Of course there is such a thing as NIMBY-ism, but I don't understand why you can't see why poeple might object to a hige development going up in a small community. Why the feck do you expect people to smile and be happy about that?

And I don't for one moment think that you'd behave differently in their position.

With the UK population increasing to over 70 million is it fair that the extra housing is placed only in areas of existing high population density? Is it fair that the quality of life for city dwellers gets worse while rural idylls are protected? You are all in this together.

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With the UK population increasing to over 70 million is it fair that the extra housing is placed only in areas of existing high population density? Is it fair that the quality of life for city dwellers gets worse while rural idylls are protected? You are all in this together.

Who cares about the urban filth?

Gas them and use those houses for all I care.

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With the UK population increasing to over 70 million is it fair that the extra housing is placed only in areas of existing high population density? Is it fair that the quality of life for city dwellers gets worse while rural idylls are protected? You are all in this together.

Yes the UK population grows by 300,000 a year. At the current rate of 2.4 inhabitants per dwelling.. we need to add 125,000 new housing units a year.

The current mentality in the UK is both violently againt building higher and against urban sprawl. But given a choice the reluctant choice has been urban sprawl.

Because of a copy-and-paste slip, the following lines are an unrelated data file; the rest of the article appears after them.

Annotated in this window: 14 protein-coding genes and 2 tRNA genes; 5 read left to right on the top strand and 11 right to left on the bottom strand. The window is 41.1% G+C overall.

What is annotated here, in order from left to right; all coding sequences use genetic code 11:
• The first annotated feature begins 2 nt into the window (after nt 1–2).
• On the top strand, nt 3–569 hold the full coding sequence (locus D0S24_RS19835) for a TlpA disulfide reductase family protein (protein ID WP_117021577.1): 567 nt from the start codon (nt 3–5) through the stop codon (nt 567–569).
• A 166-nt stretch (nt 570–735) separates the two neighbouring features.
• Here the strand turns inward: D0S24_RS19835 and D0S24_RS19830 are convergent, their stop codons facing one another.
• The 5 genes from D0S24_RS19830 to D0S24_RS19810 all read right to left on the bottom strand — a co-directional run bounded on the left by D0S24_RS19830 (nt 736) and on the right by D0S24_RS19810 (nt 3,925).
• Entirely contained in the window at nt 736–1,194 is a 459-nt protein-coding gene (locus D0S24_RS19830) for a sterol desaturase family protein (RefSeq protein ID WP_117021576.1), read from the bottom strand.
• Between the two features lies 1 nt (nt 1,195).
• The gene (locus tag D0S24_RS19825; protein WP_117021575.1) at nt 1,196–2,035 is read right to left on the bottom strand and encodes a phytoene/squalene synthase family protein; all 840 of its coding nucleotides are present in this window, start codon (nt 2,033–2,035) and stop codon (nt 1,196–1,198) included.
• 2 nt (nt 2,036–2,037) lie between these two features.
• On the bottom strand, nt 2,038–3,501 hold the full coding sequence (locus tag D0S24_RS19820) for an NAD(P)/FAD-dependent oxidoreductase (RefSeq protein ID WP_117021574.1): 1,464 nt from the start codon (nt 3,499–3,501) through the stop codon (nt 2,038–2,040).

I'm not sure higher density lowers the quality of life. People are willing to pay high prices to live right in the highest density areas for example. For example downtown New York city appears a very expensive place to buy housing.

Endless paved over cookie cutter surburbs of tightly packed houses.. and not enough road capacity and parking, sounds pretty bad. But tall buildings connected to major transport links, and the area having lots of greenspace.. people are willing to pay extra for that.

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Oh FFS get off your high horse...Yes the development your talking about is unacceptable for the settlement of that size, but with this proposal, your talking about putting in a development of 269 houses (including a number of desperately needed affordable / housing association homes) in a (edit: highly popular) town with a population of 10,000..

This appears to be nimbyism as implied by the fact that the best excuse the chap leading the nimbys gives is some twaddle about he A30.

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Yes the UK population grows by 300,000 a year. At the current rate of 2.4 inhabitants per dwelling.. we need to add 125,000 new housing units a year.

The current mentality in the UK is both violently againt building higher and against urban sprawl. But given a choice the reluctant choice has been urban sprawl.

I'm not sure higher density lowers the quality of life. People are willing to pay high prices to live right in the highest density areas for example. For example downtown New York city appears a very expensive place to buy housing.

Endless paved over cookie cutter surburbs of tightly packed houses.. and not enough road capacity and parking, sounds pretty bad. But tall buildings connected to major transport links, and the area having lots of greenspace.. people are willing to pay extra for that.

People will pay a premium to live in a high density area for various reasons. These may include employment, schools, proximity to family, availability of services, entertainment facilities etc. They do not pay a premium to live in high density areas for the joy of it. This is just a necessary evil for most.

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This appears to be nimbyism as implied by the fact that the best excuse the chap leading the nimbys gives is some twaddle about he A30.